the management has said we have ten days to stop the excessive traffic stopping by our apartment or they will have to do something. My lease doesnt state how much traffic can stop by.
Real Estate Attorney
The least favorite response: it depends! The immediate question that comes to mind is: why do you have so much traffic? Do you just have lots of friends, or, are you running a business of some kind out of the rental property in violation of your lease? Regardless, the need to review your lease is critical to providing you with a definitive answer.
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5 lawyers agree
Chapter 7 Bankruptcy Attorney
As the previous answer states, you need to have your lease reviewed by an attorney. You may not think the lease covers the amount of traffic you may have but there may be clauses that are not obvious but could be invoked by the management company. An attorney should be able to quickly review the lease and give you an opinion.
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3 lawyers agree
Real Estate Attorney
I agree with the other posting attorneys. You need to talk with an attorney with your lease in hand. The amount of traffic to your door may be disturbing the "quiet enjoyment" of other tenants either due to the number of people or the level of noise that they make. The landlord might also be looking at whether the traffic to your door is a health and safety issue. You did not identify how much "traffic" comes to see you, so you will have to review the specific facts with the attorney.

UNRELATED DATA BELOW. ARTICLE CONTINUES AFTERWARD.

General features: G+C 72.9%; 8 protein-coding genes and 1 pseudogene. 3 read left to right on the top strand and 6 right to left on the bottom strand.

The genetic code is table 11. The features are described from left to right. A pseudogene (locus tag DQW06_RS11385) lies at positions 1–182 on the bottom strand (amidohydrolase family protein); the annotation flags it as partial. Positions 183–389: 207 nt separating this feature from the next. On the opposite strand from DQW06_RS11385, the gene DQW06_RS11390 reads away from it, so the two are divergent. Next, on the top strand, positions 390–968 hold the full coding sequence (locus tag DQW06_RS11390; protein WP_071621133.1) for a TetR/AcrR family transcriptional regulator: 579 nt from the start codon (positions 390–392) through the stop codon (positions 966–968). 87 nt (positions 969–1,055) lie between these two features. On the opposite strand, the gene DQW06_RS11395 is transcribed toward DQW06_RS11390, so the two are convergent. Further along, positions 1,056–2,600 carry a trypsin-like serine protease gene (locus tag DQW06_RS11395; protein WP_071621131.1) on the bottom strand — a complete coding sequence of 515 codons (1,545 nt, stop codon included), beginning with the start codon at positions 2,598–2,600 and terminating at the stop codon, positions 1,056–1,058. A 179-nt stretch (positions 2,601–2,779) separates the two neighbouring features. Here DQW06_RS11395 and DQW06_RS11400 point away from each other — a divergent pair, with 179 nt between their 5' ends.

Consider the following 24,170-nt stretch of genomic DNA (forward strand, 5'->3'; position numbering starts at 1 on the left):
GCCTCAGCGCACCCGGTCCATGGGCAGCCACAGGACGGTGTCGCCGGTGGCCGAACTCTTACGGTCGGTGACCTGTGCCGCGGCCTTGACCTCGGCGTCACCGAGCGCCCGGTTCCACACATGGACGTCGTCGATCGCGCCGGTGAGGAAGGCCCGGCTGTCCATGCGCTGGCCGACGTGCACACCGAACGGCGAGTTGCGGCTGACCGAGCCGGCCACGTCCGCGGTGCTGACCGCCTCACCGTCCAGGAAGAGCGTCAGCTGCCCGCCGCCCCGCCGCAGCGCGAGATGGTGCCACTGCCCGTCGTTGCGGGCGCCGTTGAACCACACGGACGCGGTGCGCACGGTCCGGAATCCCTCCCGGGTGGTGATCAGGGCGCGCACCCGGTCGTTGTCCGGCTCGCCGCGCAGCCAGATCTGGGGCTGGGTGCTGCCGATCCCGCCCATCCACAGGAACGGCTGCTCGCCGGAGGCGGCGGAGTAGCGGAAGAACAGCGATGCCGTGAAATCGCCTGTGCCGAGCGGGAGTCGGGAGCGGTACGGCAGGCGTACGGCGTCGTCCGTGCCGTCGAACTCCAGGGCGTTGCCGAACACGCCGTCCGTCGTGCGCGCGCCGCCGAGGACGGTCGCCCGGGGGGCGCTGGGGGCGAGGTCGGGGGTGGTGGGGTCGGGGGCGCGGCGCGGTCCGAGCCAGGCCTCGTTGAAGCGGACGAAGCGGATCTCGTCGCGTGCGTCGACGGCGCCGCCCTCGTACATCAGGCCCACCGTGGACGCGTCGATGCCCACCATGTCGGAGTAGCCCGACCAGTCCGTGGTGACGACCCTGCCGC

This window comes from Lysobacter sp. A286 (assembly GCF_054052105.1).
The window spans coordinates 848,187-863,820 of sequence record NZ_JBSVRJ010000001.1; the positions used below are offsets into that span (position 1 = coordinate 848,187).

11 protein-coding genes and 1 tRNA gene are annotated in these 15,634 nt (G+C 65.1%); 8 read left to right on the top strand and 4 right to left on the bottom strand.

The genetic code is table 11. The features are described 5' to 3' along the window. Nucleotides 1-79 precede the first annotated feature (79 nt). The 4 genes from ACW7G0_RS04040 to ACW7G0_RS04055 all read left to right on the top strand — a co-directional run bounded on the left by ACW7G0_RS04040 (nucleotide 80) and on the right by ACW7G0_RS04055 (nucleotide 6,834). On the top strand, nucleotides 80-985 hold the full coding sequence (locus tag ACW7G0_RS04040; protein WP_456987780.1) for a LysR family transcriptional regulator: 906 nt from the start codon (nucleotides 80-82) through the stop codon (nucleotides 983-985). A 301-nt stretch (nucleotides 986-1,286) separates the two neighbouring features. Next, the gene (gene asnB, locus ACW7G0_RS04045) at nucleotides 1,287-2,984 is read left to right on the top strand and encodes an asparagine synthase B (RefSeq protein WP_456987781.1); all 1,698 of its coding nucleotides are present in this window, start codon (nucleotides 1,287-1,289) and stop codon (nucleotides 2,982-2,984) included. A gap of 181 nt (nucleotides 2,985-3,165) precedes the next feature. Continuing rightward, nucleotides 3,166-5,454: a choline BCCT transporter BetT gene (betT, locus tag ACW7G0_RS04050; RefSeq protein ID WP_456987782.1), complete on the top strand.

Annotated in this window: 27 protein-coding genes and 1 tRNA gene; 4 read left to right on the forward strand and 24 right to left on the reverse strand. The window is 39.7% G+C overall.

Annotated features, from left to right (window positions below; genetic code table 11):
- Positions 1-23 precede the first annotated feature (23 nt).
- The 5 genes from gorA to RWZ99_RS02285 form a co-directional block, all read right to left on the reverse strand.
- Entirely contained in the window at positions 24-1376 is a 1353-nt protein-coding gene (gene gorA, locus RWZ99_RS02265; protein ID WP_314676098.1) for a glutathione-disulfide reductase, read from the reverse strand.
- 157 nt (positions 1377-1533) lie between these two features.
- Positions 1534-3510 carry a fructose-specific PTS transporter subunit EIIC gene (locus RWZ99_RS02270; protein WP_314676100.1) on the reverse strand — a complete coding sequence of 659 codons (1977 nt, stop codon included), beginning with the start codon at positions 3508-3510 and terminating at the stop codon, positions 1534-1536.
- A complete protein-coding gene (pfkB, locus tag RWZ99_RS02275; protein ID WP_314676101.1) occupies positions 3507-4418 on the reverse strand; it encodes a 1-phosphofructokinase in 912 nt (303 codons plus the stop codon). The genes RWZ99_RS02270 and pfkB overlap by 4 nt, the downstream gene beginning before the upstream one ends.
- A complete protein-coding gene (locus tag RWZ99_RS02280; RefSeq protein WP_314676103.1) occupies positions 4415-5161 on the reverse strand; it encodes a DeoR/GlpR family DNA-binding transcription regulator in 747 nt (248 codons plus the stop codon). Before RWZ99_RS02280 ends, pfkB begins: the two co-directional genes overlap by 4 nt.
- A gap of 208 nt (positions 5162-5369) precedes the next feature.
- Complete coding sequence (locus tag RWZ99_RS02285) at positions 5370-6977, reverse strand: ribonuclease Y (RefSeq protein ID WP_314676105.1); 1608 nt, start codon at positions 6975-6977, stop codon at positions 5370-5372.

Disclaimer: This answer is provided for informational purposes only, does not constitute legal advice, and does not create an attorney-client relationship. I am licensed in Arizona and can only provide general comments on matters outside of Arizona law. Actual legal advice can only be provided after a direct consultation in which all of the relevant facts are considered before providing a response.
2 lawyers agree
Libel / Slander Lawyer
I have to agree with the other posters and suggest you have an attorney review your lease. There may have been complaints about the amount of "traffic" and in that case, the property management company has a responsibility to other tenants to try to put a stop to it. Usually leases don't have a "traffic" clause but often they do contain clauses that say that you're not allowed to run or manage a business out of the property, that you're not allowed to engage in loud or disruptive behavior, or that you're not allowed to have visitors stay for more than a certain number of days without checking in with the company. A review of the lease will be the best way to find out what you could be accused of violating.
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